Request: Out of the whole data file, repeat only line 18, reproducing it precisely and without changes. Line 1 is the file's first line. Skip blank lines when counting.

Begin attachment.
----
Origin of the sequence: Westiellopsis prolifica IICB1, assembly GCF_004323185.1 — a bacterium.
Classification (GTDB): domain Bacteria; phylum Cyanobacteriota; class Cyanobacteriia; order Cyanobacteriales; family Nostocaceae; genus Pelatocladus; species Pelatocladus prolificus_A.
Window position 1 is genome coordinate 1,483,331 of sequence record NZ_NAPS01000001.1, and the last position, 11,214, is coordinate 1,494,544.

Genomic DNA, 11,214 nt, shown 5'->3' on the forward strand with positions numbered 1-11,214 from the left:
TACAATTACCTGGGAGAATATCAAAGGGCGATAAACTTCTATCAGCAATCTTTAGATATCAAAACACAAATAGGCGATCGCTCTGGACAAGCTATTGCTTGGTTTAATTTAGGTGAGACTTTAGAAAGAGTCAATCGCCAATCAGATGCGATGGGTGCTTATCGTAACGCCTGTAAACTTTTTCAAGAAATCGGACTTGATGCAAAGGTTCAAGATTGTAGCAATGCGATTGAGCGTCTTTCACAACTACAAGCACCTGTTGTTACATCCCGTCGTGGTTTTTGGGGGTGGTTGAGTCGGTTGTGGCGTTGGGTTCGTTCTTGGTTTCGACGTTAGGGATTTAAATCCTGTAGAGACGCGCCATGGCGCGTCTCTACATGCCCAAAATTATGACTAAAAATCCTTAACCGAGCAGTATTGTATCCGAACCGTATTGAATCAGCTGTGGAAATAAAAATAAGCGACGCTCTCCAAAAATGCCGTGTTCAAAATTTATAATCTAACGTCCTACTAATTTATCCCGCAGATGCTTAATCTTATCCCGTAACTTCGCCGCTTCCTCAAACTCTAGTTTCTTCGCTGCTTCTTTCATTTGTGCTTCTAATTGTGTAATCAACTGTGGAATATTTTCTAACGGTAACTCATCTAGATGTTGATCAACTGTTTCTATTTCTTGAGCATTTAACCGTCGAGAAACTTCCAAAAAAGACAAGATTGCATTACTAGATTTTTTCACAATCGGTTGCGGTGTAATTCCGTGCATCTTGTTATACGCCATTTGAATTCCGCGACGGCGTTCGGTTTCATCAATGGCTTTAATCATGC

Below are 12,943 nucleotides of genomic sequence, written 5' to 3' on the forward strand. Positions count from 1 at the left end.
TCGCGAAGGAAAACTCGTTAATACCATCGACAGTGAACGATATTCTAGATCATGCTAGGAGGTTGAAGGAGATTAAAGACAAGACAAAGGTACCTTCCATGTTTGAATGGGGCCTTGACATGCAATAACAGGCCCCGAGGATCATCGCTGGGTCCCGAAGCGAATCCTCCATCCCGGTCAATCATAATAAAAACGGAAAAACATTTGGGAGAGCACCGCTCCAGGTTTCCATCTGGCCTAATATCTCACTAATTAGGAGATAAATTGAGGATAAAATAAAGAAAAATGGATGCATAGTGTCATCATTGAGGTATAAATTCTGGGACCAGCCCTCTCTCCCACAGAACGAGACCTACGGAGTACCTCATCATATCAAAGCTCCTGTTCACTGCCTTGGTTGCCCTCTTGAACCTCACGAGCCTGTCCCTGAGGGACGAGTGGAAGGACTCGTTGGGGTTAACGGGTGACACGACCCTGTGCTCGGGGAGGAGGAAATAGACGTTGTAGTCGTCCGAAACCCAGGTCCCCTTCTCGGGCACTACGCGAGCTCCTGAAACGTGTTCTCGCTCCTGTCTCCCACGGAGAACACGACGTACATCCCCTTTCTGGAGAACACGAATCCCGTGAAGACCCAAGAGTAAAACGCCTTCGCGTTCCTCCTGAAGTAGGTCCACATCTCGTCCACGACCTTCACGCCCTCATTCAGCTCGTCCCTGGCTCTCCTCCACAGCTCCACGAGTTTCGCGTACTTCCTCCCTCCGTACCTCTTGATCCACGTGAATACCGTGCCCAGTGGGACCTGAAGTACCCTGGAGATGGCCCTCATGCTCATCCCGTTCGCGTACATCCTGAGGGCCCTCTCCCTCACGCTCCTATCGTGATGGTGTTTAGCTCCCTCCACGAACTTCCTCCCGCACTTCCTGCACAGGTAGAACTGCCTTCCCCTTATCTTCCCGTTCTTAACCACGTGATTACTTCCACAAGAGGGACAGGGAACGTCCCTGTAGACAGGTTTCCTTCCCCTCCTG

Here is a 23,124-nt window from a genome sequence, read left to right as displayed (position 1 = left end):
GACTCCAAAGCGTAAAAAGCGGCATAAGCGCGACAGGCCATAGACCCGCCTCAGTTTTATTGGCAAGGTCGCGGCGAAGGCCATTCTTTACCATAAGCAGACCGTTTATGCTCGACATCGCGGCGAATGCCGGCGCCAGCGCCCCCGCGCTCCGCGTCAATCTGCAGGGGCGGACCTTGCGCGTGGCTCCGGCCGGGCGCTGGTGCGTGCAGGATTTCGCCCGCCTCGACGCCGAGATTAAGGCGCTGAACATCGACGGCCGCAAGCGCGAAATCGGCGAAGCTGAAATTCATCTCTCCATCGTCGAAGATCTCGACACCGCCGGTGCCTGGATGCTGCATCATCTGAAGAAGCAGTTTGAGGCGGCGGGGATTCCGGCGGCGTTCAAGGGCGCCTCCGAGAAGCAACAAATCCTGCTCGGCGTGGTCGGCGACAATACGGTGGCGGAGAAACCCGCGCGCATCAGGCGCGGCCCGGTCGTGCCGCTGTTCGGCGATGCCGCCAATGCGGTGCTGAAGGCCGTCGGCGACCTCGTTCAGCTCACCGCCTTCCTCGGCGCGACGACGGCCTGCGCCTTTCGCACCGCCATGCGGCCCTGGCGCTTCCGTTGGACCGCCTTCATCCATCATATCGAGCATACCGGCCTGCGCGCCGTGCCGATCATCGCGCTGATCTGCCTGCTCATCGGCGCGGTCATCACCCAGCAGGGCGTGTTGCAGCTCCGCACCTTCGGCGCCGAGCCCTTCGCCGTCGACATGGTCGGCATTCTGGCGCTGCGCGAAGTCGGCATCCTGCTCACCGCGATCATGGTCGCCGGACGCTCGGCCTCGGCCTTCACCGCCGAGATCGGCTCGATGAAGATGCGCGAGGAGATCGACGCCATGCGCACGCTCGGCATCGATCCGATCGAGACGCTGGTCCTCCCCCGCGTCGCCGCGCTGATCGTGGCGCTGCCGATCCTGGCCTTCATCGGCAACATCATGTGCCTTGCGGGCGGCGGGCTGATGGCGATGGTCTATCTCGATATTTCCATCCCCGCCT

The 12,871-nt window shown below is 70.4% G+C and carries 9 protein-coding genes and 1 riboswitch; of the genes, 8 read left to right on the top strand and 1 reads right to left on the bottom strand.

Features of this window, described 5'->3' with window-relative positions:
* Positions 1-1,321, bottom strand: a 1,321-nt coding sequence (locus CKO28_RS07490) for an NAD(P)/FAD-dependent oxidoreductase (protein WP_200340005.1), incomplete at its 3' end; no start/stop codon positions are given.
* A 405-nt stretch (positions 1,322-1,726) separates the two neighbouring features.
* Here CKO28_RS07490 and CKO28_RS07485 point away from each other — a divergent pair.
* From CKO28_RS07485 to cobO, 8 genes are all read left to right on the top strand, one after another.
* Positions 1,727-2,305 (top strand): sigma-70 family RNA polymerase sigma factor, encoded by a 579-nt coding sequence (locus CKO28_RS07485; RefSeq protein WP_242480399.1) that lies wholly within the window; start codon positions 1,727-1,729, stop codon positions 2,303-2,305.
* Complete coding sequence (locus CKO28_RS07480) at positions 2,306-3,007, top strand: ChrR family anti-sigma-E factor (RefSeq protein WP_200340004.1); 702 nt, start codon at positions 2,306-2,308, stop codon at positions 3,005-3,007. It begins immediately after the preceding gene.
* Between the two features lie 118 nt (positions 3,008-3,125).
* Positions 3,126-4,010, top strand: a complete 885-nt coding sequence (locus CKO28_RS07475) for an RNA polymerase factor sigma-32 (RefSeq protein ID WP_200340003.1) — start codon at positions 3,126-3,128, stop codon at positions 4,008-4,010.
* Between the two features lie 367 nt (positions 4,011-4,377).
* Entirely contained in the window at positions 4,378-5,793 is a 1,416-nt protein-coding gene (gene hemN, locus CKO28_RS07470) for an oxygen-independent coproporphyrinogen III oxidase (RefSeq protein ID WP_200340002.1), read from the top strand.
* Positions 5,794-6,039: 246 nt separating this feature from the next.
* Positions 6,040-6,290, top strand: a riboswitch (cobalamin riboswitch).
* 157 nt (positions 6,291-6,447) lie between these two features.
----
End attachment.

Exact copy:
* Between the two features lie 118 nt (positions 3,008-3,125).